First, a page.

Tullia Magrini. Music and Gender: Perspectives from the Mediterranean. Chicago: University of Chicago Press, 2003. viii + 371 pp. $24.00 (paper), ISBN 978-0-226-50166-6; $70.00 (cloth), ISBN 978-0-226-50165-9.
Reviewed by Sherifa Zuhur (Institute for Middle Eastern, Islamic, and Diasporic Studies, and Cleveland State University)
Published on H-Gender-MidEast (March, 2004)
Abandon Binaries--But For What?
Abandon Binaries--But For What?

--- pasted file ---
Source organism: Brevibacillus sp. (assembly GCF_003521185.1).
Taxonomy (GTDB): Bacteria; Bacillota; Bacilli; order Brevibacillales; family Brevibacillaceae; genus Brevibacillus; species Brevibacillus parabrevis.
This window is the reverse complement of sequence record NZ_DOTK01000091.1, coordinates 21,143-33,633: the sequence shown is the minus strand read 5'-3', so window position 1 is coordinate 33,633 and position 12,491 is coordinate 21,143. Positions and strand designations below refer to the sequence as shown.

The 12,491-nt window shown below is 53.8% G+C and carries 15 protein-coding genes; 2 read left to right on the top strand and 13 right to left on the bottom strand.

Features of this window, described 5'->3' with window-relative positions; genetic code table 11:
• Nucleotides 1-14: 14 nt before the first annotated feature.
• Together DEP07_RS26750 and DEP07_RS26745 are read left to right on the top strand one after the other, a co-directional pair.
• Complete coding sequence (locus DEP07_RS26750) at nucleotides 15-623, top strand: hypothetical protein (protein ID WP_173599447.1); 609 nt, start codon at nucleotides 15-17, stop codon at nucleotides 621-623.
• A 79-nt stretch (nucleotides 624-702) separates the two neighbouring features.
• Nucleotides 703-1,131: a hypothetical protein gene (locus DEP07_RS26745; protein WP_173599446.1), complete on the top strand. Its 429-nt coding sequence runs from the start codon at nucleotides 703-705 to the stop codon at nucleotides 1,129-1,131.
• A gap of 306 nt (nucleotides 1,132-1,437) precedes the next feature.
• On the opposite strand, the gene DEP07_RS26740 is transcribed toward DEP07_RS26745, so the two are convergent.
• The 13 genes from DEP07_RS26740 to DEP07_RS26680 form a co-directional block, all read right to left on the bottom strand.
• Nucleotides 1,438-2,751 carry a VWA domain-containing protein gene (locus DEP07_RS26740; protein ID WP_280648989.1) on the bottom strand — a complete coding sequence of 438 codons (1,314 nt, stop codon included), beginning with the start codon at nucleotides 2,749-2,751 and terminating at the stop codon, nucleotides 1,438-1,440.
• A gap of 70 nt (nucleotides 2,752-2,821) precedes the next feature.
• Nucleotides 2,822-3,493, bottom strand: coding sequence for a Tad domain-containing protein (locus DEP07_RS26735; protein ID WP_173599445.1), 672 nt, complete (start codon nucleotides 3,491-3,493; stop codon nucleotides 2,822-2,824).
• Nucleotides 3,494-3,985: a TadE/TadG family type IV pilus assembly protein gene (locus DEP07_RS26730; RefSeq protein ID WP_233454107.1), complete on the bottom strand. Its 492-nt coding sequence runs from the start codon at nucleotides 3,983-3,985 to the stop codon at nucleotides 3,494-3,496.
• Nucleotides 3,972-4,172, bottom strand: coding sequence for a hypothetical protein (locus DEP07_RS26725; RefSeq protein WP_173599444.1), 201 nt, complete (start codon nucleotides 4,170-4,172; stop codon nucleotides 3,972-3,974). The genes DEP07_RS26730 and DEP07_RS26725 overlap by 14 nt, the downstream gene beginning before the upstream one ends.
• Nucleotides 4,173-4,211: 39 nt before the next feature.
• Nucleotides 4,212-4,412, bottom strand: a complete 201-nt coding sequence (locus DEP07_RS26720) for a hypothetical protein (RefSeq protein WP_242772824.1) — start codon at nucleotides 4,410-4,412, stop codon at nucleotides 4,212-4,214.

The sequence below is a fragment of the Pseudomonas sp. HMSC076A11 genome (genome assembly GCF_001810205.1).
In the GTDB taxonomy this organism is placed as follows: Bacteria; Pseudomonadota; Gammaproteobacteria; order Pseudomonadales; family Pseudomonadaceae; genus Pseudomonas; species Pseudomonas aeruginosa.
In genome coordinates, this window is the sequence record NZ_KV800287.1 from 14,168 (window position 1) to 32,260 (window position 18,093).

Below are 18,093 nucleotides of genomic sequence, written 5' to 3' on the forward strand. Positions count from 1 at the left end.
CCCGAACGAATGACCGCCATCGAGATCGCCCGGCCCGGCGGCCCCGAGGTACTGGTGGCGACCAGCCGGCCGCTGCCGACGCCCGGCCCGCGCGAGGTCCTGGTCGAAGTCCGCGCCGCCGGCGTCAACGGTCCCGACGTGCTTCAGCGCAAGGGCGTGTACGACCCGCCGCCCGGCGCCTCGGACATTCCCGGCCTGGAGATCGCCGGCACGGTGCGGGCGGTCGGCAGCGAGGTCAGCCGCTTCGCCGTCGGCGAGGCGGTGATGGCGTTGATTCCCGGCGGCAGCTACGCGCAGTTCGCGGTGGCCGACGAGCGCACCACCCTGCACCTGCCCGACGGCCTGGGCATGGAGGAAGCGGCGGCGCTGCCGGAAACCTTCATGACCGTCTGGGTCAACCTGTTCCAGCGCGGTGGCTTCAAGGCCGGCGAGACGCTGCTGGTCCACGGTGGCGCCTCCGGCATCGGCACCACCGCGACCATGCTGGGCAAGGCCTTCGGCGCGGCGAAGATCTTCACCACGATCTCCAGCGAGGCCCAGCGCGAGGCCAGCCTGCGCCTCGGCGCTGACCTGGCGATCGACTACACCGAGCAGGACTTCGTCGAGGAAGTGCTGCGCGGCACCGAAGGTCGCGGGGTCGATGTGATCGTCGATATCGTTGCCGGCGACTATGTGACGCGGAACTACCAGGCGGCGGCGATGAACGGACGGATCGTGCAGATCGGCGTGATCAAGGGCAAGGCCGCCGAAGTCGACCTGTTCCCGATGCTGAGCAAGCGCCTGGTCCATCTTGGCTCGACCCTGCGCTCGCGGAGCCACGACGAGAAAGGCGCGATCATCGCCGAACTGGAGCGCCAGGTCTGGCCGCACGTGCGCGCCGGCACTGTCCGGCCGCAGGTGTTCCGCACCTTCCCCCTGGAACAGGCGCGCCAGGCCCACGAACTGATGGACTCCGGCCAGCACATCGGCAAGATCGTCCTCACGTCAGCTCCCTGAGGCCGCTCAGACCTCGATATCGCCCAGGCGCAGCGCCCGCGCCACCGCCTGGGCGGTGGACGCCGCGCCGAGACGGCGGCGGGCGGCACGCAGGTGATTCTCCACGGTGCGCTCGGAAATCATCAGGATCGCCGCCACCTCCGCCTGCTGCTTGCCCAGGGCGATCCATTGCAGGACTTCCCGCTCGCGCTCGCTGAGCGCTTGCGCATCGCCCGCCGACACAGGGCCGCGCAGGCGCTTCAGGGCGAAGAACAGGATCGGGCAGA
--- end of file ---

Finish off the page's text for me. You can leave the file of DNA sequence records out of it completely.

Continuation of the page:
This volume was compiled from several conferences, starting with a symposium of the study group Music as Representation of Gender in Mediterranean Countries, in 1998. The volume provides rich detailed description and insights for ethnomusicologists, ethnographers, and other anthropologists, but was challenging to characterize for this particular list with its emphasis on women and gender studies in the Middle East. Many of the contributors, though not all, focus on gender roles in music, with quite a few providing evidence of role-reversals, or transgressions of the dominant gender order, or "gender-bending." Several chapters concern dance, lyrics, or archival activities in place of music, and the book might well have been titled Music, Dance, and Gender. The editor and many contributors take John Peristiany's notion that honor and shame characterize the gender relations in Mediterranean (both north and south) countries, and also the gendering of space--male/public, female/private--as the previous compass of ethnographic researchers, agreeing that these constructs are too binary and should now be abandoned. But for what? That is the question. The development of a new theory of gender that would link the Mediterranean has not been fully iterated, nor are these contributors' responses consistently revisionist. Magrini's assertions that the strongly localized musical and performance practices of the Mediterranean present cultural fragmentation rather than unity, and that genres are being transformed anew today, certainly ring true. Through the author's expositions rather than analyses, one may discern many parallels in this region which, as Magrini also points out, certainly shares historical experiences.